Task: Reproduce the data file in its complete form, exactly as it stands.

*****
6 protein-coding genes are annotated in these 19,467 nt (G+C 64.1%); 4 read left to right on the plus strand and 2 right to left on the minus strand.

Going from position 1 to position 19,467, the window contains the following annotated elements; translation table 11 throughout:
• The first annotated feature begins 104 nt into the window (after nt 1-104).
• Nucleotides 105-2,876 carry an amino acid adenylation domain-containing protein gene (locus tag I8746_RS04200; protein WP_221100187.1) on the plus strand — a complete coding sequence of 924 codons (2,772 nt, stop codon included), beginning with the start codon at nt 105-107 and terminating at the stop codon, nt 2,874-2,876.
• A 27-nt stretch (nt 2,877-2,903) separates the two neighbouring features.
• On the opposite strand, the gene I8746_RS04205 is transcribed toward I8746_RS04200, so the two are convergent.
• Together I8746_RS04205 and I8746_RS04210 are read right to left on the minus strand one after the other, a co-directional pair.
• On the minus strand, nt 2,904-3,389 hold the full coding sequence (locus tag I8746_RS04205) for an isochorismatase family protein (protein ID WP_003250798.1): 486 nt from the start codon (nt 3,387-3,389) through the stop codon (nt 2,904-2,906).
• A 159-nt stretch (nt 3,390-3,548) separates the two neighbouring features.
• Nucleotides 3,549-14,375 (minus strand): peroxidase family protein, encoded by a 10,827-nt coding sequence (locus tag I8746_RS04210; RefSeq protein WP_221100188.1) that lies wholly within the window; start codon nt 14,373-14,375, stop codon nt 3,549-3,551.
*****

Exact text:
6 protein-coding genes are annotated in these 19,467 nt (G+C 64.1%); 4 read left to right on the plus strand and 2 right to left on the minus strand.

Going from position 1 to position 19,467, the window contains the following annotated elements; translation table 11 throughout:
• The first annotated feature begins 104 nt into the window (after nt 1-104).
• Nucleotides 105-2,876 carry an amino acid adenylation domain-containing protein gene (locus tag I8746_RS04200; protein WP_221100187.1) on the plus strand — a complete coding sequence of 924 codons (2,772 nt, stop codon included), beginning with the start codon at nt 105-107 and terminating at the stop codon, nt 2,874-2,876.
• A 27-nt stretch (nt 2,877-2,903) separates the two neighbouring features.
• On the opposite strand, the gene I8746_RS04205 is transcribed toward I8746_RS04200, so the two are convergent.
• Together I8746_RS04205 and I8746_RS04210 are read right to left on the minus strand one after the other, a co-directional pair.
• On the minus strand, nt 2,904-3,389 hold the full coding sequence (locus tag I8746_RS04205) for an isochorismatase family protein (protein ID WP_003250798.1): 486 nt from the start codon (nt 3,387-3,389) through the stop codon (nt 2,904-2,906).
• A 159-nt stretch (nt 3,390-3,548) separates the two neighbouring features.
• Nucleotides 3,549-14,375 (minus strand): peroxidase family protein, encoded by a 10,827-nt coding sequence (locus tag I8746_RS04210; RefSeq protein WP_221100188.1) that lies wholly within the window; start codon nt 14,373-14,375, stop codon nt 3,549-3,551.